Courtney Dwyer, RVT
Where did you go to school and what made you decide to take a Veterinary Technology program?
I attended the three-year program at St. Lawrence College (SLC), in Kingston. Like many people working in the field, I had decided at a young age I wanted to work with animals. I had been working as a Veterinary Assistant in a local vet clinic for about 9 years before finally deciding to become an RVT. I tried other career paths prior to becoming [an RVT] but was never able to fully leave the field.
What is your current job(s)?
I currently have a few jobs! My career has been primarily focused on laboratory animal science. As the current Training Coordinator for The Centre for Phenogenomics, my days are spent educating and training new and existing researchers on the ethical use of animals in biomedical research. I also work part-time at a local animal hospital where I get my puppy and kitten fix! Thirdly, I am a part-time professor of Laboratory Animal Handling for the SLC Veterinary Assistant program.
What led you to that role?
Before attending the SLC Veterinary Technology program, I hadn’t much considered entering the world of research, but one professor changed my mind. Dr. Pauline Smith really taught me how vital we, as veterinary professionals, are to lab animal science and animal welfare. I entered research immediately upon graduation. I started off working directly with researchers, performing a variety of technical procedures/experiments and animal care duties. I soon realized that I wanted to pass along the skills I had obtained in school and in the field. That is what led me to teaching at the college level and finally to my role as Training Coordinator at The Centre for Phenogenomics.
What other jobs have you had in the RVT field? / What made you want to pursue this position?
I like a little variety in my work life! I have worked in a few areas as an RVT, including emergency and regular practices, medical research, and teaching. As my full-time work is primarily with rodent species, I wanted to ensure I kept my other RVT skills current. Working in emergency and regular practice has helped me to accomplish this.
Tell us about your career path and how one role helped open doors for another role. Was it scary making a change? What advice can you give other RVTs who may “want a change” and they just don’t know how to turn it into a reality?
I’ve always been a bit of a workaholic, gaining work experience wherever I could, and this has opened many doors for me. Of course, in my current role as Training Coordinator my experiences teaching and working directly with laboratory animals were key. Transitioning to teaching and training was incredibly scary! That little voice in the back of your mind telling you that you’re not qualified or prepared. My best advice is to go for it! Take the chance, even if you’re scared or feel you don’t have enough experience. You never know what amazing opportunity is out there waiting for you. Speak with someone in your field of interest, other RVTs can be an amazing resource.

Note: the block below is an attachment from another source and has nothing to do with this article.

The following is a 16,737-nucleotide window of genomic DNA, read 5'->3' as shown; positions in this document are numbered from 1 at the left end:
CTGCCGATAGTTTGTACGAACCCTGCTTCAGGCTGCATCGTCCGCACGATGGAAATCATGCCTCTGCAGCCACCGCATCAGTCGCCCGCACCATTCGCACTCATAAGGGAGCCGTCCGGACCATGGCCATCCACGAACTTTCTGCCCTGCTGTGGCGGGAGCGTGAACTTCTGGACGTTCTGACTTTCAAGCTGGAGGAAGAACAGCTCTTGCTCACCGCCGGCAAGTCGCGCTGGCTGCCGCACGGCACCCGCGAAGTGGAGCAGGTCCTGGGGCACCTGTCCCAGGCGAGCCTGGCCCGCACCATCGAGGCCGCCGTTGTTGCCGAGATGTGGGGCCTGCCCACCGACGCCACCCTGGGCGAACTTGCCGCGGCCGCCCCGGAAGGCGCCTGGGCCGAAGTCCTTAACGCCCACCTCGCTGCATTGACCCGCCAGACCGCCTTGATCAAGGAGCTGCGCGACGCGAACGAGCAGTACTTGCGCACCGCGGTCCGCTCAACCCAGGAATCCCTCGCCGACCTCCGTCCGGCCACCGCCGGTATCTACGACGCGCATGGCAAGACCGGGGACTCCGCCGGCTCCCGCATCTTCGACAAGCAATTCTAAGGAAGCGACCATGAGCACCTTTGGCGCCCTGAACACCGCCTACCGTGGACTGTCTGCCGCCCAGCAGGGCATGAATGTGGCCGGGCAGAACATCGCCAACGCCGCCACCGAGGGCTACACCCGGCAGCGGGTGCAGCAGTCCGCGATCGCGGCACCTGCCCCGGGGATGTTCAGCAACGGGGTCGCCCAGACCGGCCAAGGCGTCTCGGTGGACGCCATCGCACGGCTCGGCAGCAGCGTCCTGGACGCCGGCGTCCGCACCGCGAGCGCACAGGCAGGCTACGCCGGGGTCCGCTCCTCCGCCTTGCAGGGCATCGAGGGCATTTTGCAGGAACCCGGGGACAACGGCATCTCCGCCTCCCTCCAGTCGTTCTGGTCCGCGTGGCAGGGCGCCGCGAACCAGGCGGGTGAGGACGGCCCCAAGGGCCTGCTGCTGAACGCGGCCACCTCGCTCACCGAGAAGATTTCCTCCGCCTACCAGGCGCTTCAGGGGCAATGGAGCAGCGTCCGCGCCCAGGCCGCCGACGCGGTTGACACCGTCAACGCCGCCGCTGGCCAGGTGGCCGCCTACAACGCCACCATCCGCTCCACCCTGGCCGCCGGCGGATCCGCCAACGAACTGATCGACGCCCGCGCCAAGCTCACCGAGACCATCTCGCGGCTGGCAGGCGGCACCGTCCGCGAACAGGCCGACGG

Do you have any advice for RVTs who might want to pursue a similar role?
Don’t be afraid to take an entry-level role if you are interested in getting into research. There is a constant demand for animal care, technical and research staff. Getting a year or two of work experience under your belt can open up many, very interesting opportunities. The world of biomedical research is vast and there is always an opportunity to advance. Also (especially for new grads), get your RLAT certification through the Canadian Association for Laboratory Animal Science (CALAS).
What are your goals as an RVT? Not just your immediate goals, but long-term goals.
My goal, as an RVT and RLAT, is to develop the best training program possible! I want to provide researchers and technical staff with the skills to advance biomedical research while also ensuring the ethical use of animals. Veterinary medicine and laboratory science are constantly advancing. I want to ensure that these changes are implemented, and the use of research animals is as up-to-date and ethical as possible.
RVTs are passionate people, and every RVT has an area they are most passionate about (nutrition, research, spay/neuter, dog bite prevention, education, etc.). What is YOUR passion?
I’m most passionate about animal welfare and education. I believe these two things go together, especially when working with animals. The more we know and understand about our animals, the more we can ensure the ethical use of these animals!
Is there one thing you would like to see changed in the RVT field in 2022?
The RVT field has come a long way since beginning my career in Veterinary Medicine (many years ago)! RVT’s training and skills are invaluable, and I would really love to see more techs seeking careers in research. Whether working as part of the animal care team, directly for investigators, or in a regulatory position, I feel RVTs can make a true difference in animal use and welfare.